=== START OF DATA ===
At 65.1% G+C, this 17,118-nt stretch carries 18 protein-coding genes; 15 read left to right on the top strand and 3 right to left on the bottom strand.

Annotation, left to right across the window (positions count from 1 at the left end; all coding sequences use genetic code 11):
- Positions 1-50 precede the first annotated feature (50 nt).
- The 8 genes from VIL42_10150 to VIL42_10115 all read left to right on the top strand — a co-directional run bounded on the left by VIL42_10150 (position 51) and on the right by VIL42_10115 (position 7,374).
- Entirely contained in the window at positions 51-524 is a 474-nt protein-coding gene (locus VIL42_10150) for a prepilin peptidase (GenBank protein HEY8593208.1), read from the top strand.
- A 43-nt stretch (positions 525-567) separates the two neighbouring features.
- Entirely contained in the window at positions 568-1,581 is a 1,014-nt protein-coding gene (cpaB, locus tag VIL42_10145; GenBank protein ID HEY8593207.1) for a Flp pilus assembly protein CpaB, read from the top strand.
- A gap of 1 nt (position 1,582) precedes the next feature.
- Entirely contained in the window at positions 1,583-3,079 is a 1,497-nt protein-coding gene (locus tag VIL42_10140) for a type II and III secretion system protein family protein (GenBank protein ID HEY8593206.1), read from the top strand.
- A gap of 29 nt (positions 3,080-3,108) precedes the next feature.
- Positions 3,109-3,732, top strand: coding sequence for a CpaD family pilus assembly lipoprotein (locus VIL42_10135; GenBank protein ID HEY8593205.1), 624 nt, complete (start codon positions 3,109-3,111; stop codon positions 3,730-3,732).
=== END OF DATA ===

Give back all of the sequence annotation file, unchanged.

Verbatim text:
At 65.1% G+C, this 17,118-nt stretch carries 18 protein-coding genes; 15 read left to right on the top strand and 3 right to left on the bottom strand.

Annotation, left to right across the window (positions count from 1 at the left end; all coding sequences use genetic code 11):
- Positions 1-50 precede the first annotated feature (50 nt).
- The 8 genes from VIL42_10150 to VIL42_10115 all read left to right on the top strand — a co-directional run bounded on the left by VIL42_10150 (position 51) and on the right by VIL42_10115 (position 7,374).
- Entirely contained in the window at positions 51-524 is a 474-nt protein-coding gene (locus VIL42_10150) for a prepilin peptidase (GenBank protein HEY8593208.1), read from the top strand.
- A 43-nt stretch (positions 525-567) separates the two neighbouring features.
- Entirely contained in the window at positions 568-1,581 is a 1,014-nt protein-coding gene (cpaB, locus tag VIL42_10145; GenBank protein ID HEY8593207.1) for a Flp pilus assembly protein CpaB, read from the top strand.
- A gap of 1 nt (position 1,582) precedes the next feature.
- Entirely contained in the window at positions 1,583-3,079 is a 1,497-nt protein-coding gene (locus tag VIL42_10140) for a type II and III secretion system protein family protein (GenBank protein ID HEY8593206.1), read from the top strand.
- A gap of 29 nt (positions 3,080-3,108) precedes the next feature.
- Positions 3,109-3,732, top strand: coding sequence for a CpaD family pilus assembly lipoprotein (locus VIL42_10135; GenBank protein ID HEY8593205.1), 624 nt, complete (start codon positions 3,109-3,111; stop codon positions 3,730-3,732).